Jesus, in his final words to us, confirms the gospel message:

Jesus’ authority:  His humility on earth has ended and He has now been exalted and given all authority in heaven and earth.

Trinity:  He mentions the Trinity as Father, Son and Holy Spirit.

I am with you:  Just as it was announced in the beginning that the baby Jesus should be named Immanuel, “God with us”, Jesus is still with us to the very end.

If you would like to see how Jesus is shown throughout the entire Bible, go to my menu series on “Christmas Story from Genesis to John“. It has 31 entries, one for each day of the month, showing how Jesus was present with God from the beginning as the promised Savior, and how his life is accurately prophesied throughout the Bible.  I will soon have a downloadable version too.  God Bless!

In Jesus’ Words: Forsaken and the Gift (Matthew 27:45-51)

My God, My God, why have You forsaken Me?

From noon until three in the afternoon darkness came over the whole land.  About three in the afternoon Jesus cried out with a loud voice. Elí, Elí, lemá sabachtháni?  My God, My God, why have You forsaken Me?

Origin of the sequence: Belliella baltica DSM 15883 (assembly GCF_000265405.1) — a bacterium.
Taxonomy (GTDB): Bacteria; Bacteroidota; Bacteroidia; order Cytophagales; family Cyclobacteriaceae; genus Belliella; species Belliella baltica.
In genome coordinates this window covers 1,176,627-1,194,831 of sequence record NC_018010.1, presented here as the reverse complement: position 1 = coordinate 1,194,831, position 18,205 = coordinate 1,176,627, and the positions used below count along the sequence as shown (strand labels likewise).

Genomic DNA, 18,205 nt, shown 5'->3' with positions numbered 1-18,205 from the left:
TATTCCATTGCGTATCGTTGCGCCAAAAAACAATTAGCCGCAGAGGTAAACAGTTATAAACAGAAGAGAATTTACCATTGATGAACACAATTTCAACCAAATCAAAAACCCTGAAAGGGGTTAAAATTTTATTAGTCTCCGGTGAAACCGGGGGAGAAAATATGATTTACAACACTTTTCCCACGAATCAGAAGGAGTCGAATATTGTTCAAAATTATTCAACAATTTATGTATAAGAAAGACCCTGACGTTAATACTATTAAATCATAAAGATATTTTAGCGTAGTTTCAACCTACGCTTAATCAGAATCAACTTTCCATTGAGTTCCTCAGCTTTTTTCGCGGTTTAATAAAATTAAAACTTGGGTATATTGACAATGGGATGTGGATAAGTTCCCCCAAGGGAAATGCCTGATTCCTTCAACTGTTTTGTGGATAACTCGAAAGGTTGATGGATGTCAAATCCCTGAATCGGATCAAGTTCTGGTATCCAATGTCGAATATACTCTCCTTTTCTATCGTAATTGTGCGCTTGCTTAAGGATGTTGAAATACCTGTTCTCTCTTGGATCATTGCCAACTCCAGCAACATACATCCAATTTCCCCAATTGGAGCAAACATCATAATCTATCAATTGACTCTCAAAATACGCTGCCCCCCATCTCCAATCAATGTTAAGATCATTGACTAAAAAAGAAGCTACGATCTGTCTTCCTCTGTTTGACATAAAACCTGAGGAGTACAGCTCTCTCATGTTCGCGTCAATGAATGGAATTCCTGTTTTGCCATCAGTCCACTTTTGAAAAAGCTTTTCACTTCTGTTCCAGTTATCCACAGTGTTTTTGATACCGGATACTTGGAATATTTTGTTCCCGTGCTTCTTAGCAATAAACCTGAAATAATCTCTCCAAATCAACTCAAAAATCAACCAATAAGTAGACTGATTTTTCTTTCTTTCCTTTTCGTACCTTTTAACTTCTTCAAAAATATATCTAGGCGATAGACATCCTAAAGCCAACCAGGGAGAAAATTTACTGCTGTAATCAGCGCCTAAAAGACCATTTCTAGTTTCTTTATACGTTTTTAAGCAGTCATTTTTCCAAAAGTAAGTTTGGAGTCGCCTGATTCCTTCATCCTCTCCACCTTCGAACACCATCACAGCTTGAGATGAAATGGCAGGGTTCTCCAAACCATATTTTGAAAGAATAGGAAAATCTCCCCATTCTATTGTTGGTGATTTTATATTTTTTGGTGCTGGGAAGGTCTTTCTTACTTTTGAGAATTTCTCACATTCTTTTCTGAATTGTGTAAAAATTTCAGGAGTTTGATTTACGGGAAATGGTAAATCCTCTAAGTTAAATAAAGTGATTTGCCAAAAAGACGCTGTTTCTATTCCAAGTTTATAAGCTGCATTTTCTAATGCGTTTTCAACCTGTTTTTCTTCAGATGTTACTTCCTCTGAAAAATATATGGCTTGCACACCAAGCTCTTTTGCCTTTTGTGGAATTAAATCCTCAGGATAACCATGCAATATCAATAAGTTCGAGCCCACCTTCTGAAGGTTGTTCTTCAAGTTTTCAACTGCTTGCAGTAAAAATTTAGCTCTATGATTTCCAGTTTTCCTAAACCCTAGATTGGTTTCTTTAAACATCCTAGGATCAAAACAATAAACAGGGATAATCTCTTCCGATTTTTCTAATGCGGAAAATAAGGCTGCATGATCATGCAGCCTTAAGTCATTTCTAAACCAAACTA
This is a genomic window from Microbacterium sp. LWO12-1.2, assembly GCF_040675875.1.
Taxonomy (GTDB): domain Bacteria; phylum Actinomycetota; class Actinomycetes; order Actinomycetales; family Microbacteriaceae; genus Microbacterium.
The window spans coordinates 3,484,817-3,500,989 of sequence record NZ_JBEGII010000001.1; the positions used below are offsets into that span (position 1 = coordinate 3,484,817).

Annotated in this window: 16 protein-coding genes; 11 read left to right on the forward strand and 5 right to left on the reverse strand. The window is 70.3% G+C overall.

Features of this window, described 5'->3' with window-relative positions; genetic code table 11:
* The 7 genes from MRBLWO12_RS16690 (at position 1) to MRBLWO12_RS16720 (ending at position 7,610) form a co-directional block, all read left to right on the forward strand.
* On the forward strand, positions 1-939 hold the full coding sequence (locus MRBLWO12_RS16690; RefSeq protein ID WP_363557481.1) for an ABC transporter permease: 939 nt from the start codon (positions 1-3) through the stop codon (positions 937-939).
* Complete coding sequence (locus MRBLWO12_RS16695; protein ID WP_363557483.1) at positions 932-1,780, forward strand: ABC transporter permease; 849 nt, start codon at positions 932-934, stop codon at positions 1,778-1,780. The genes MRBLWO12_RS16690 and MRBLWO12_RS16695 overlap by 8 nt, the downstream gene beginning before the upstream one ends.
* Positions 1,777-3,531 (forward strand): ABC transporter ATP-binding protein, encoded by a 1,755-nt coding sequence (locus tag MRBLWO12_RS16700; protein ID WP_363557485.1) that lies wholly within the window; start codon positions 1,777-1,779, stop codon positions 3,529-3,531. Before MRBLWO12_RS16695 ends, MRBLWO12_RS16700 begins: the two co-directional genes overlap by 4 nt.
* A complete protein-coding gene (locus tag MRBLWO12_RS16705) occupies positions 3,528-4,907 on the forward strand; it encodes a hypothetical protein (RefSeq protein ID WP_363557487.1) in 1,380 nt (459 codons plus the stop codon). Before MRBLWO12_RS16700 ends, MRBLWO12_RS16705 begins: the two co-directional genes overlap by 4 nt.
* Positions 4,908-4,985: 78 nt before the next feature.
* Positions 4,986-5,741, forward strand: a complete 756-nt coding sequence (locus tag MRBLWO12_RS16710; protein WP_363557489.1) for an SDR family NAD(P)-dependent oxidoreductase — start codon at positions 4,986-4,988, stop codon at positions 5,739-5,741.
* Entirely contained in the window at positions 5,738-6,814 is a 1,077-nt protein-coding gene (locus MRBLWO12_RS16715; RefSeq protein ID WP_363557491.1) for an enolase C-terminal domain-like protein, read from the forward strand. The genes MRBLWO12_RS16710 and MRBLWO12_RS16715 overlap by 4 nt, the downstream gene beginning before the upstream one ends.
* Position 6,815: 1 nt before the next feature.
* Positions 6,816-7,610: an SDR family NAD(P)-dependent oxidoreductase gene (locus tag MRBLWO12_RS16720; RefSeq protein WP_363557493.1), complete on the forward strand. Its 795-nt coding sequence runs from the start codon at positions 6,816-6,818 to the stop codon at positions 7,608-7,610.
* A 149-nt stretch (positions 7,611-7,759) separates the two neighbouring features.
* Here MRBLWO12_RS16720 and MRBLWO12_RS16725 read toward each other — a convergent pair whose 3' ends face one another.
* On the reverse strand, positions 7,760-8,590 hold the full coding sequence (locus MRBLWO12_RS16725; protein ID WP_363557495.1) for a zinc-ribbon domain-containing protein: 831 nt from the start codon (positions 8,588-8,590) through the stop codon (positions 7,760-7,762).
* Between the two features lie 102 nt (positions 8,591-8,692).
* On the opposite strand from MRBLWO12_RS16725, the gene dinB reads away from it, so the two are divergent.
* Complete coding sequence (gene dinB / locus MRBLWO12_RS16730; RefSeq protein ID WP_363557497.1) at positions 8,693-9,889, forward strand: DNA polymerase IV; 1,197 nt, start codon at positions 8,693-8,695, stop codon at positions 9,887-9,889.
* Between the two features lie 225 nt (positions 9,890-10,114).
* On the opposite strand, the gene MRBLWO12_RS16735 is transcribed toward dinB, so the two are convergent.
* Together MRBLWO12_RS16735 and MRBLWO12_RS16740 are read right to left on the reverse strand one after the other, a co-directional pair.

Jesus shouted again with a loud voice and gave up His spirit.
Suddenly, the curtain of the sanctuary was split in two from top to bottom; the earth quaked and the rocks were split.
~ from Matthew 27:45-51

Forsaken.  At this moment, Jesus was abandoned by God. Jesus had been with God from the very beginning, and now he was alone, abandoned, and in despair. Jesus became the sin-bearer for us, carrying all of our sins and those of the entire world, while God poured out his wrath and punishment on sin.  It was far worse than any physical pain and torture he had received – it was the moment Jesus feared the most.  God could not look at his son.  He was forsaken, shamed, and separated from God.  It was the ultimate sacrifice, and for no other reason than the love for his creation.

There is so much to think about from this event and Jesus’ final words before his death:

Jesus has already paid the price for our sins (past, past and future). For those who accept this sacrificial gift, we will not be punished again for any of our sins.  God does not punish twice for the same crime.  Here, Jesus represents the loving, compassionate, and merciful side of God.